2. Gravatar of John John
    4. June 2013 at 06:37

    The insight that you can immediately judge the effectiveness of a policy by market reaction is probably the most important thing I’ve learned all my time spent reading this blog. Whatever the flaws of rational expectations and EMH, and in my opinion there are many, there are important kernels of truth that people really need to think about (most people assume markets are very dumb when the opposite is the case).

  3. Gravatar of John John
    4. June 2013 at 06:38

    Ben Cole,

    I think Scott is going to respond that the Fed just needs to work on getting expectations up through decisive action rather than sustaining a policy of QE that has already failed to do enough.

  4. Gravatar of ssumner ssumner
    4. June 2013 at 06:42

    Ben, Good point about 2006—they backed off too soon then as well.

    Thanks John.

  5. Gravatar of marcus nunes marcus nunes
    4. June 2013 at 06:46

    Seems “scare” is a ‘directional thing’. Nobody cried out when Gov Bonds in Japan went from 0.9% to 0.4% in a few months or while the yen went from 100 to 76. But cry ‘foul’ when bond yields climb back to 0.9% or the yen jumps back to 100!

  6. Gravatar of Max Max
    4. June 2013 at 06:50

    If the only way that the BOJ can get 2% inflation is by targeting *higher* than 2% inflation (and hoping to miss the target), then it seems the theory of central bank omnipotence is shattered.

  7. Gravatar of Jonathan Jonathan
    4. June 2013 at 07:23

    Stanley Fischer was speaking today:”Targeting nominal GDP is not practical. The GDP data we have is not stable. That’s why I think we target nominal GDP.”

    http://www.themarker.com/news/1.2038038 (hebrew)

  8. Gravatar of Jonathan Jonathan
    4. June 2013 at 07:24

    Corrected – Stanley Fischer was speaking today:”Targeting nominal GDP is not practical. The GDP data we have is not stable. That’s why I think we should not target nominal GDP.”

  9. Gravatar of Ashok Rao Ashok Rao
    4. June 2013 at 07:39

    Further depreciation of the yen will only be endorsed once policymakers realize that boosting domestic consumption and not necessarily exports are the primary goal.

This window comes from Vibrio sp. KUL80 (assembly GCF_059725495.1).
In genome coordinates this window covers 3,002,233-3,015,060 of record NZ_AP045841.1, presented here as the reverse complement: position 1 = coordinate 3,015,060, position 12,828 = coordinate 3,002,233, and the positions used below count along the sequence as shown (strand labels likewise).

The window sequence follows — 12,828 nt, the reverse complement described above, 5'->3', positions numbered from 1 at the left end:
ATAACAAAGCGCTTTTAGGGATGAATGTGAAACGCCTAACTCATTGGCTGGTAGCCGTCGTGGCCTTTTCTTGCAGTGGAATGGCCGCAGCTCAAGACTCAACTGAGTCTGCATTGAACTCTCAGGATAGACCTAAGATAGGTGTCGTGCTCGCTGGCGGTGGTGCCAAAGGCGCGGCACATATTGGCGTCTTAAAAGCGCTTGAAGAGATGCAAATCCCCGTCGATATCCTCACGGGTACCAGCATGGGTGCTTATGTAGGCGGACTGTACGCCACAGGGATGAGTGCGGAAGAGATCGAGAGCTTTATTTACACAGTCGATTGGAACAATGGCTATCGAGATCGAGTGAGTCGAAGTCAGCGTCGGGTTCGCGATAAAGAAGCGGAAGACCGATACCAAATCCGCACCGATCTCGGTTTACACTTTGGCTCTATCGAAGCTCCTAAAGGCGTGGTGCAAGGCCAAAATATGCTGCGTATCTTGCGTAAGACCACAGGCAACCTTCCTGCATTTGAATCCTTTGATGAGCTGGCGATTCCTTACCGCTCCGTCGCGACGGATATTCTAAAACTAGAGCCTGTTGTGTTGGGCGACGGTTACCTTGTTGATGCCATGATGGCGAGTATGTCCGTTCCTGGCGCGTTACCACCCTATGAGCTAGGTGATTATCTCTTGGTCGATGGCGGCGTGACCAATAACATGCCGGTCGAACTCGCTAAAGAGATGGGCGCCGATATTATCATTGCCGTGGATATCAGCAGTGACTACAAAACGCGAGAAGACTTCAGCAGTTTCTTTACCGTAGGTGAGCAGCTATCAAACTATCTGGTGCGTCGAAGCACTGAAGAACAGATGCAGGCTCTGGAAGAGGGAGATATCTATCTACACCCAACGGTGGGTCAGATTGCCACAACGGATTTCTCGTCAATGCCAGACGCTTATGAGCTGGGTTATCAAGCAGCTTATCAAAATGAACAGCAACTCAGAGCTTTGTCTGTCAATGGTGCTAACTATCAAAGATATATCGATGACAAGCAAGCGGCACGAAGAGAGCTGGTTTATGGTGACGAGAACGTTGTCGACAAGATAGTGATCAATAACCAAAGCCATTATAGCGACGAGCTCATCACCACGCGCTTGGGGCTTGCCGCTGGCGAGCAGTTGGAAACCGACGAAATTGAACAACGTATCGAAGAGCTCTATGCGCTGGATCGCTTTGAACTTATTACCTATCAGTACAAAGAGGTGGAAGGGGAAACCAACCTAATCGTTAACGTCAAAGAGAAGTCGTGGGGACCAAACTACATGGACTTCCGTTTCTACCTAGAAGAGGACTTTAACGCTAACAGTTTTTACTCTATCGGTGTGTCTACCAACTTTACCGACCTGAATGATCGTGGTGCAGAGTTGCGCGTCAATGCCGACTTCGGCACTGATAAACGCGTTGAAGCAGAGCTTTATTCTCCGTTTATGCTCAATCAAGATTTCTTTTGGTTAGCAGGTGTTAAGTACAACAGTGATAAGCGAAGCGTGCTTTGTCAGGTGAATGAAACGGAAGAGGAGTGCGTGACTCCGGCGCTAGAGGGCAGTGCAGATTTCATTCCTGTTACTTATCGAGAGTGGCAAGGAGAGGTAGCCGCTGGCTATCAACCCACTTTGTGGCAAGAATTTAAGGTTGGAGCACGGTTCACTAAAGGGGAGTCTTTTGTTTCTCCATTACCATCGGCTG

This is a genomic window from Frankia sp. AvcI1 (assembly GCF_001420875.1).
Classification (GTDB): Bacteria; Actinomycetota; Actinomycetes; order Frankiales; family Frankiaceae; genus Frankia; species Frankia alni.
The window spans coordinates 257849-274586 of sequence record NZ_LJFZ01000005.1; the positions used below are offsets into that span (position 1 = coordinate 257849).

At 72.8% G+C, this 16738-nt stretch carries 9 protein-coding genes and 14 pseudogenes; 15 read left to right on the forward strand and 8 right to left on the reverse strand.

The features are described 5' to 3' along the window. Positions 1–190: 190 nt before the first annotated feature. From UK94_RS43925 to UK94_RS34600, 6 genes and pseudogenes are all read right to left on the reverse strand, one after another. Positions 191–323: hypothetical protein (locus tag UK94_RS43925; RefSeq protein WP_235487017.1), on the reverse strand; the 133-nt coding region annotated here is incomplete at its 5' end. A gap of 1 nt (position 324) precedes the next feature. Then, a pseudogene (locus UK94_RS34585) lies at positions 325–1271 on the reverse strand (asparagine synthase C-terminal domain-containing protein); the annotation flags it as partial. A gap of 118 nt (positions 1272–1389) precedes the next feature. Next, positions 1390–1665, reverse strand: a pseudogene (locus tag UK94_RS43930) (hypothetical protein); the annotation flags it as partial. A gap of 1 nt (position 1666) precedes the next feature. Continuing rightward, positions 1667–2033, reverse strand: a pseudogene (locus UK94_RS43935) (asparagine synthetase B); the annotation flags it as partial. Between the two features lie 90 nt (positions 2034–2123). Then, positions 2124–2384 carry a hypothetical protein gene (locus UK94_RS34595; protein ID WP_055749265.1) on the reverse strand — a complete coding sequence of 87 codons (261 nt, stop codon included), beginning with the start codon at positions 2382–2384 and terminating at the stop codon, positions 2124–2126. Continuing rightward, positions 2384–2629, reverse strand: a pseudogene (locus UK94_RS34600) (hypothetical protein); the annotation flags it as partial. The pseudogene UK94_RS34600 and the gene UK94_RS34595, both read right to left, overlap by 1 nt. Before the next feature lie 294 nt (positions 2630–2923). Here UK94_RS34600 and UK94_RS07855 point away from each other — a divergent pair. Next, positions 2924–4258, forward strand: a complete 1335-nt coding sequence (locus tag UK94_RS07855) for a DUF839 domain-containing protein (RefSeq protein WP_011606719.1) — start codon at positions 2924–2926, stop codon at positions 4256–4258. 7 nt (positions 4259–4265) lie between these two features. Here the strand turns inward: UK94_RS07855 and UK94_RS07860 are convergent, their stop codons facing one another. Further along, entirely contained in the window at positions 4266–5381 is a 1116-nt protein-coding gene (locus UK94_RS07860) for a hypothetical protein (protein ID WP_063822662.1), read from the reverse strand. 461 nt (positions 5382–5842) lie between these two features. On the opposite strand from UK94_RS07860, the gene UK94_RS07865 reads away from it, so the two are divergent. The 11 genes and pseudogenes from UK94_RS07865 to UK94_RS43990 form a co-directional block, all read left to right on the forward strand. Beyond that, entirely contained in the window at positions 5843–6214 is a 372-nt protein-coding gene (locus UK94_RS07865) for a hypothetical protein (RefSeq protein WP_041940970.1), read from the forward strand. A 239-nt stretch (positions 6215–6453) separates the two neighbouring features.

10. Gravatar of John John
    4. June 2013 at 07:56


    What matters just as much as which variable you target (inflation or NGDP) is whether you are targeting expectations or reacting to past data. The point of this post is that central banks are reacting to past data instead of targeting the forecast.

    For instance, I think Scott would argue that the 2008-2009 crisis would have been much better if the Fed had been acting based on inflation forecasts in the TIPS market instead of passively tightening because they were looking at high past inflation due to soaring energy prices that later plummeted. Looking at the forecast instead of the past, the Fed could’ve acted sooner and the whole debacle might not have happened or been so bad.

    BTW, I wonder if that guy thinks that inflation data is more stable or more scientific than GDP data. The Fed seems comfortable talking about an inflation target but inflation is not measurable in any precise way. Different prices rise or fall at different rates and each person’s consumption preferences will determine how they experience price changes. To paraphrase Ludwig von Mises, a diligent housewife could tell you as much about inflation as any economist.

  11. Gravatar of Doug M Doug M
    4. June 2013 at 08:49

    Any comment of what seems to have changed in perceptions in the last week.

    In Japan – the NKY dropped about 2000 point ~ 7% the Yen stengthened about 3%

    US had a smaller sell off at the same time. All of the rumor in both countries seems to be focused on possibly less QE than forecaset. But there is little new information from any sort of reliable source.

  12. Gravatar of ssumner ssumner
    4. June 2013 at 11:42

    Marcus, That’s right.

    Max, They need to target market forecasts of 2%–that’s the point.

    Jonathan, You’ll have to be more specific. What does “unstable” mean?

    Doug, Yes, probably rumors of less monetary stimulus. I did a post a few days ago that pointed to news stories in Japan suggesting that stimulus might be reduced.

  13. Gravatar of Ricardo Ricardo
    4. June 2013 at 16:35

    Slight correction: Charles Dumas of Lombard Street Research (a macroeconomic forecasting consultancy) He happens to do articles for the FT on occasion.

    Also, Mr. Dumas is the author of several books. He was way out front on the global savings glut with “The Bill from the China Shop: How Asia’s Savings Glut Threatens the World Economy published in Jan 2006.”

  14. Gravatar of ssumner ssumner
    5. June 2013 at 12:25

    Thanks Ricardo, I’ll change it.